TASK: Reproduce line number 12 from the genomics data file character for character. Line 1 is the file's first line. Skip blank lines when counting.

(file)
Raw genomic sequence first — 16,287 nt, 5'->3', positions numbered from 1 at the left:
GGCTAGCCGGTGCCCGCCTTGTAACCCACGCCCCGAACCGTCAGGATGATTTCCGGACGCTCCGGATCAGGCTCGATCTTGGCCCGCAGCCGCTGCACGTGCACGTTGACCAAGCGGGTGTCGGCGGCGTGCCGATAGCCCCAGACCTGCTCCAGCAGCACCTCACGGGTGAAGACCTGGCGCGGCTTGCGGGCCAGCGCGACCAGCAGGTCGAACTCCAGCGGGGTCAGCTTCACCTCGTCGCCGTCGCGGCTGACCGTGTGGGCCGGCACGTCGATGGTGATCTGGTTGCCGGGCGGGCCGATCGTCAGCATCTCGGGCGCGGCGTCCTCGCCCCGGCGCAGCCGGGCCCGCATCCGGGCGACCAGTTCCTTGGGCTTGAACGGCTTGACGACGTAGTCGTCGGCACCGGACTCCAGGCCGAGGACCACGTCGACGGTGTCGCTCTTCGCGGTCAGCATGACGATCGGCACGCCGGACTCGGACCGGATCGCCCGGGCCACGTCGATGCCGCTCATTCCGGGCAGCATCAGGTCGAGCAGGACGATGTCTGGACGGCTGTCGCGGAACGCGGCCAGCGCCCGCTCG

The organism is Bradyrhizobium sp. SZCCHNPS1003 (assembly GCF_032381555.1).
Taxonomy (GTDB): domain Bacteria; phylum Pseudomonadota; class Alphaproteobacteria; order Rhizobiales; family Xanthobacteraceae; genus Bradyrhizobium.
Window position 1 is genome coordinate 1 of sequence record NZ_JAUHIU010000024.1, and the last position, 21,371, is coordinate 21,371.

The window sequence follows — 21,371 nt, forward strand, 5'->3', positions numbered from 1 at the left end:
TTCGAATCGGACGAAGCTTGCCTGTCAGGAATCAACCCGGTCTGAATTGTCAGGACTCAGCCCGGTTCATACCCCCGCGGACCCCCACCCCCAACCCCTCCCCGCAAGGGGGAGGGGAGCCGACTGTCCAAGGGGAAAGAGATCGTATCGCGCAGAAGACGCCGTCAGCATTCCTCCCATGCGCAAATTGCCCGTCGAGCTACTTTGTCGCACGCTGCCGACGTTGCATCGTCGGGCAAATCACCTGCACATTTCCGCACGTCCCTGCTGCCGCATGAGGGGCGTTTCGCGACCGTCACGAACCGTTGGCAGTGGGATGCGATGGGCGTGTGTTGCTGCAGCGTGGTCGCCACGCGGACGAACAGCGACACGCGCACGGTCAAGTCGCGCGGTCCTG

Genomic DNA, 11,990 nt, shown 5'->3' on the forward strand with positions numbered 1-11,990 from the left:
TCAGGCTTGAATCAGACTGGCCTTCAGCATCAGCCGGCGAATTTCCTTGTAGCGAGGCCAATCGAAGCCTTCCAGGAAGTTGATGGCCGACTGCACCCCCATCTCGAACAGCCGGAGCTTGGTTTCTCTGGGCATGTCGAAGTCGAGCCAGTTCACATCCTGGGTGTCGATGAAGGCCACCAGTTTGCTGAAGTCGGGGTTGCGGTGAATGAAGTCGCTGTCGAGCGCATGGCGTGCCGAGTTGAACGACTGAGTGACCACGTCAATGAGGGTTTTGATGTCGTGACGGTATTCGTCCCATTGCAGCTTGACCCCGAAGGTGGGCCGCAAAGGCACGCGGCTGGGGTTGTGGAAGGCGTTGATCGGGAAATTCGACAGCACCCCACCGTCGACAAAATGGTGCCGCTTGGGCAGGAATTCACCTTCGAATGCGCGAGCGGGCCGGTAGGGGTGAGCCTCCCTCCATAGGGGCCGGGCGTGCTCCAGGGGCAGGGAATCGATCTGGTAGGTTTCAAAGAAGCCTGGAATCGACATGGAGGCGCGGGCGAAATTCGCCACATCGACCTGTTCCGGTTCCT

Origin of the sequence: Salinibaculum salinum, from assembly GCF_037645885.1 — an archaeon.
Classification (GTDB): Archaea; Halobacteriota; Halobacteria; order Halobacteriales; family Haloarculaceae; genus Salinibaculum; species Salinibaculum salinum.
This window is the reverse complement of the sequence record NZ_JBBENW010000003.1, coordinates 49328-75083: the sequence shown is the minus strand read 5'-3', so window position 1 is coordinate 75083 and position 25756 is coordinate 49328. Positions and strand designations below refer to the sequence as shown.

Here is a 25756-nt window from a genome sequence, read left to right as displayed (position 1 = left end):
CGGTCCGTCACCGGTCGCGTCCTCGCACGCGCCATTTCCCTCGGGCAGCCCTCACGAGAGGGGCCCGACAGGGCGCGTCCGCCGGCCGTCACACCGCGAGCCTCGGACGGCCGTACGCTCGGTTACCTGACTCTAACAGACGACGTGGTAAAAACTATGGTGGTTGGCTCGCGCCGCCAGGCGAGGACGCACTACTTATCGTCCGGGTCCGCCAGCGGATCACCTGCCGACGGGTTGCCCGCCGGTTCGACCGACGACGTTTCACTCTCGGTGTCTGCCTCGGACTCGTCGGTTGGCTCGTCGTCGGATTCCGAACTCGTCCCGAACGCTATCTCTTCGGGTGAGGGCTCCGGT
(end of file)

This window is the reverse complement of the sequence record NZ_JBBENW010000003.1, coordinates 49328-75083: the sequence shown is the minus strand read 5'-3', so window position 1 is coordinate 75083 and position 25756 is coordinate 49328. Positions and strand designations below refer to the sequence as shown.